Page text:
The severe winter chilled Lorain County and local budgets.
Through Thursday, the area had nearly 80 inches of snowfall, according to Brian Mitchell, a meteorologist with the National Weather Service’s Cleveland office. The average winter snowfall — based on 30-year totals — is about 68 inches through Thursday. The 2012-13 winter total was 52 inches.
Digging out meant digging deeper into snow budgets, which are mostly paid for with money from county license plate fees and the state gas tax. Costs were primarily for road salt, overtime and pothole patching. The county had a 27 percent hike over last year.
While the last two winters were mild, the county spent $760,292 in 2010-11. However, Bob Klaiber, deputy county engineer, said road salt costs inflated that season’s total. The per-ton cost of salt in 2010-11 was $46.70 compared with $34.32 in 2013-14.
“Without it being down, the impact could’ve been worse,” Klaiber said.
Nonetheless, Klaiber said the high cost means the county has less money for road improvements that involve matching state and federal grants. Elyria may also have less road improvements. Costs increased $244,000 from 2012-13, a 39 percent hike.
Elyria Mayor Holly Brinda said it costs between $60,000 and $80,000 to resurface a road.
Elyria’s resurfacing budget is just $24,000 this year, down from $738,000 last year.
“Every dollar counts,” Brinda said. “This has been a very difficult winter.”
In Lorain, costs were up $358,833, a 185 percent increase from the previous winter. Mayor Chase Ritenauer said road improvements won’t be affected because they come out of the street levy fund rather than from the Streets Department.
However, there may be less money for equipment such as snow plow upgrades or pothole patching materials.
“We’re going to be very conservative because of how harsh the winter was,” Ritenauer said.
Cash-strapped Sheffield Lake, where costs increased $25,847, a 37 percent hike over 2012-13, will also budget conservatively, according to Mayor Dennis Bring. He said road improvements may have to be cut back slightly.
“Taking that much out right at the beginning of the year kind of hurts,” he said.
However, Bring said costs could’ve been higher if the city hadn’t elected to not salt side streets this winter. A new snow days parking ban made plowing easier and reduced overtime.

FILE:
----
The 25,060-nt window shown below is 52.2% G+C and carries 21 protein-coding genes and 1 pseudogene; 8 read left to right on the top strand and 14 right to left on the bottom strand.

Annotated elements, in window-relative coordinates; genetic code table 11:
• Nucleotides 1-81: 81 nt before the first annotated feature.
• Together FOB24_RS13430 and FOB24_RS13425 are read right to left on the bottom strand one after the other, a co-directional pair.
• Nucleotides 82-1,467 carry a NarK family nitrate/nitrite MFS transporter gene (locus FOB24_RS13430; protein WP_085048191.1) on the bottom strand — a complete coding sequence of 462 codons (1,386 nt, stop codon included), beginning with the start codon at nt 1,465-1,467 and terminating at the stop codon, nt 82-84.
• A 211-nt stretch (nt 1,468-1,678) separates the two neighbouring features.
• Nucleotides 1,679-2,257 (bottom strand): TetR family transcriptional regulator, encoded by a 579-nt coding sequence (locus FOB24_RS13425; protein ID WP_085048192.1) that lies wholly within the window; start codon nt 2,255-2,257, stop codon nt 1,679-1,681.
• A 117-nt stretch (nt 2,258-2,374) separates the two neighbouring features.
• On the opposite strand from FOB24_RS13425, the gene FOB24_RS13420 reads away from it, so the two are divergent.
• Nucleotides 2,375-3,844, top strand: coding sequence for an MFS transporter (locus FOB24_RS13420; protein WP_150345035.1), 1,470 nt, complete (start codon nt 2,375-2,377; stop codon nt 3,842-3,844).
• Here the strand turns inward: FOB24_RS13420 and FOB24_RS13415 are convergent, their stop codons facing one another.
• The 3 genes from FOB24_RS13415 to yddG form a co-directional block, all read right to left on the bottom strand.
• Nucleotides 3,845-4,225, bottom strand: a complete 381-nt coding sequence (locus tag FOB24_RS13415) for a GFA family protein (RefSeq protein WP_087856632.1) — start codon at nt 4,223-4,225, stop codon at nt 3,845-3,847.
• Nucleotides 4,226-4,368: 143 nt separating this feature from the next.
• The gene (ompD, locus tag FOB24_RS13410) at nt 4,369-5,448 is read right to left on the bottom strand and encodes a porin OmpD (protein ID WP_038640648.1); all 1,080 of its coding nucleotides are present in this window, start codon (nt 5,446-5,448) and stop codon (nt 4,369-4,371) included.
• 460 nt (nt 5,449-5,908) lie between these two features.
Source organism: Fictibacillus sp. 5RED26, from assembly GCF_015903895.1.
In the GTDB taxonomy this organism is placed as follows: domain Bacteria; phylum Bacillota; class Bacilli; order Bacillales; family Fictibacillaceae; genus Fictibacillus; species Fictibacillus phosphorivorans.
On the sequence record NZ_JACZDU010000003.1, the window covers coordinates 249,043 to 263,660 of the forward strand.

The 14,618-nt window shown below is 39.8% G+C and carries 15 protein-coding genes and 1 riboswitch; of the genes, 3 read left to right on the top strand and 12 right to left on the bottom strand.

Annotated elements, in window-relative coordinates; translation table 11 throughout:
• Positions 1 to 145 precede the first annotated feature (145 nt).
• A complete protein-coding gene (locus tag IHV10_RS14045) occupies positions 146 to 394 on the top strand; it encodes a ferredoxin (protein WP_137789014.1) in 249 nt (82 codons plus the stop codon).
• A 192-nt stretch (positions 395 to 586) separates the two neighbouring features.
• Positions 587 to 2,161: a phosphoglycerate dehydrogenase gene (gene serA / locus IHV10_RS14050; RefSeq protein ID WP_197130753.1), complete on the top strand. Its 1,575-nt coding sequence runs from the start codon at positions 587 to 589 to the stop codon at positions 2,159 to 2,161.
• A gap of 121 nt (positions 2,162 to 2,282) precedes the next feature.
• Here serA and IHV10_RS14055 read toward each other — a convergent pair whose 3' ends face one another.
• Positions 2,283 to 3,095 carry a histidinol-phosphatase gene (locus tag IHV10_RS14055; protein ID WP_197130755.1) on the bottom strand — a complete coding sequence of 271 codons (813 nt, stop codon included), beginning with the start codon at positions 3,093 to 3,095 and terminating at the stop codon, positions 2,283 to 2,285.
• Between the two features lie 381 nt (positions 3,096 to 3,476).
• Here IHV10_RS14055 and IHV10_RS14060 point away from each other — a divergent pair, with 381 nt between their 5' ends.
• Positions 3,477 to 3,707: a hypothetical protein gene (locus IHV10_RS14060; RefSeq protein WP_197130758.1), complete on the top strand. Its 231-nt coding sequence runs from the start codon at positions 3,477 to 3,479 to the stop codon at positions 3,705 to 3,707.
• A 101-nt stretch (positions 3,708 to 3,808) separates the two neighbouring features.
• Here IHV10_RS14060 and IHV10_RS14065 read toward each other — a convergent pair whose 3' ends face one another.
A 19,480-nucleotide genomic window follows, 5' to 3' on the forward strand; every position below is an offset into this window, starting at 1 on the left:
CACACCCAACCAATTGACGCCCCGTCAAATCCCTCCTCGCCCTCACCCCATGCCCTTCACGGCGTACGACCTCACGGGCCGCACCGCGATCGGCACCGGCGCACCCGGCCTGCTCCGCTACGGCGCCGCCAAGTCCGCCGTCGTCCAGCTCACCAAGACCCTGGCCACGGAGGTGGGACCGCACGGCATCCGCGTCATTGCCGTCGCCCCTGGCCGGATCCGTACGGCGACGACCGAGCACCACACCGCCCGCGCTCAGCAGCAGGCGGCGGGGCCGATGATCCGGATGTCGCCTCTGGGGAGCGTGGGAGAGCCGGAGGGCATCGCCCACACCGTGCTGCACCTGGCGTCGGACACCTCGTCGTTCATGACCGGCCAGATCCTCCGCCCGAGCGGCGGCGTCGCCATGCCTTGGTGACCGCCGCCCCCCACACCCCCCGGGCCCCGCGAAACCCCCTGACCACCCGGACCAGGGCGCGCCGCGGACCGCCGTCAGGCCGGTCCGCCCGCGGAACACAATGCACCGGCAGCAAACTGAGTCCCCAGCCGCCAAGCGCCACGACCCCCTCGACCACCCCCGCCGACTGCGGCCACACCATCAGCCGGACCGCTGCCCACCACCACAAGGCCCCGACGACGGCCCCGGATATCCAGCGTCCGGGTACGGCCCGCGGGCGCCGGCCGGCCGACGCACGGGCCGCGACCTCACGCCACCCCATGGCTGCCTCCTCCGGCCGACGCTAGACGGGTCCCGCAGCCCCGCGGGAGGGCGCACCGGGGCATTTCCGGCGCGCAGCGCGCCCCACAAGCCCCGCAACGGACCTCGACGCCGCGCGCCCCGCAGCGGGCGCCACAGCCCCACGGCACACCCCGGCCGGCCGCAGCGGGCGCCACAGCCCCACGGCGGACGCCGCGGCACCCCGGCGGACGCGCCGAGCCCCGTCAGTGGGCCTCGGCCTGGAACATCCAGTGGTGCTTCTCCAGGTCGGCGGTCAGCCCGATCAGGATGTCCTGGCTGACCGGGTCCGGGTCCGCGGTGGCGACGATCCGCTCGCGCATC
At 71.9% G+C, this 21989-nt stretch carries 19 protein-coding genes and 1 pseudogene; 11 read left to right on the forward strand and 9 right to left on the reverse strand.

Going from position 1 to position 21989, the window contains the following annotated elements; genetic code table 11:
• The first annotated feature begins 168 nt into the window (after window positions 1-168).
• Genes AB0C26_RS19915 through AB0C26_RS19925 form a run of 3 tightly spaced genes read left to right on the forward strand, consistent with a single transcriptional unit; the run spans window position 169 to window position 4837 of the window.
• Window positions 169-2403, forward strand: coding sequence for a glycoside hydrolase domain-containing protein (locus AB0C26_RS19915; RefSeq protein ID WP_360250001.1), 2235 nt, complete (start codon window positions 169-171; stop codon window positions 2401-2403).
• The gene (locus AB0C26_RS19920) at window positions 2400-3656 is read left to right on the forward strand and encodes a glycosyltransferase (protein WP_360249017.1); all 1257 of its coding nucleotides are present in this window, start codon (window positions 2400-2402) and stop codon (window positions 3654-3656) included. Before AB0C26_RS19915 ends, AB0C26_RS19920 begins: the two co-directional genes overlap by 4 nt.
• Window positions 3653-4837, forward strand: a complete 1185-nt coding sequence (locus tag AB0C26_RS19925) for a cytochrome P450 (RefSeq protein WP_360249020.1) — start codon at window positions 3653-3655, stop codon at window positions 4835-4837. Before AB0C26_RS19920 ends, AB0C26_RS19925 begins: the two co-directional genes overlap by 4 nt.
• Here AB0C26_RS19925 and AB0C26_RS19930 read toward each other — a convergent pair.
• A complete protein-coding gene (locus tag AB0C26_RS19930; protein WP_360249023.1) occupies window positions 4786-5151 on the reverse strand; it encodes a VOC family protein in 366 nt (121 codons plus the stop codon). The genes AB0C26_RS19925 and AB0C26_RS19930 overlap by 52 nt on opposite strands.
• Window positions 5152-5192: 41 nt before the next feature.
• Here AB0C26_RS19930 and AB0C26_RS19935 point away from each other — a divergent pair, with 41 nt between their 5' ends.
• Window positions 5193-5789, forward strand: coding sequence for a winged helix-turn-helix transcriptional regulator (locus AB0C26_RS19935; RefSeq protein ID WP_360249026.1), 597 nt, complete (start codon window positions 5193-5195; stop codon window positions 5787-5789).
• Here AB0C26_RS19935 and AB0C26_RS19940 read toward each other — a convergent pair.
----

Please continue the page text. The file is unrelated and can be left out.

Neighboring Sheffield used 1,450 tons of salt this winter, an 81 percent increase over the 800 tons used in 2012-13. State taxpayers pay for 1,400 tons of salt for Sheffield each winter under a deal worked out in 2008 with the Ohio Department of Transportation, Mayor John Hunter said.
In exchange for the salt, Sheffield, rather than the Ohio Department of Transportation, plows state routes 254, 301 and 611. Hunter, who took office in 2008, said the village had previously been plowing the roads for the state without compensation.
While salt costs can change annually, Hunter said salt-cost savings are higher than the extra equipment, fuel and overtime costs for the extra plowing. “We would be plowing those (routes) to get to our side streets anyway,” he said.
Overall costs in Sheffield increased 49 percent from $50,300 in 2012-13 to $75,080 this winter. Hunter said the hike won’t mean less road improvement money because Sheffield officials budget for the worst.
“We’re very proactive,” he said. “If we don’t spend it, then we move it over into different accounts.”
North Ridgeville costs increased $133,088, a 61 percent boost over 2012-13. However Mayor David Gillock said it would’ve been worse if the city hadn’t reduced salting secondary streets. Only curves, hills and intersections are salted. North Ridgeville reduced its annual salt purchases from 8,000 to 4,000 tons beginning in the 2011-12 winter. As the city neared 1,000 tons of remaining salt in February, it reduced salting state Route 10 to ramps and bridges.
Savings were also attributed to ClearLane, a costlier product that melts ice at lower temperatures and works for longer periods of time than traditional salt by adhering better to road surfaces. North Ridgeville officials said ClearLane, which supplemented the city’s regular salt supplies, proved a godsend during frequent single-digit and subzero temperatures.
Spring began March 20 and couldn’t come early enough for local officials like Avon Service Director Mike Farmer.
Avon saw overtime increase $33,070 — a 120 percent jump.
“Most people, they enjoy winter to a certain extent, but everyone I talk to says, ‘Man, I just want this to be over,’” Farmer said.
Reporters Steve Fogarty and Chelsea Miller contributed to this story.
Contact Evan Goodenow at 329-7129 or firstname.lastname@example.org.
NO COST FREEZE HERE
The harsh winter substantially increased costs around Lorain County.
- 2012-13: $582,780
- 2013-14: $742,315
- 2012-13: $80,676
- 2013-14: $180,633
Avon (only overtime costs provided)
- 2012-13: $27,400
- 2013-14: $60,470
Avon Lake (only overtime costs provided)
- 2012-13: $35,000
- 2013-14: $82,000
Elyria (Includes cold patch costs)
- 2012-13: $624,143
- 2013-14: $869,528
Grafton (Estimated cost through Monday)
- 2012-13: $13,587
- 2013-14: $18,000
- 2012-13: $193,894
- 2013-14: $552,727
North Ridgeville (Includes cold patch and Clear Lane costs)
- 2012-13: $216,565
- 2013-14: $349,953
- 2012-13: $50,300
- 2013-14: $75,080
- 2012-13: $69,280
- 2013-14: $95,127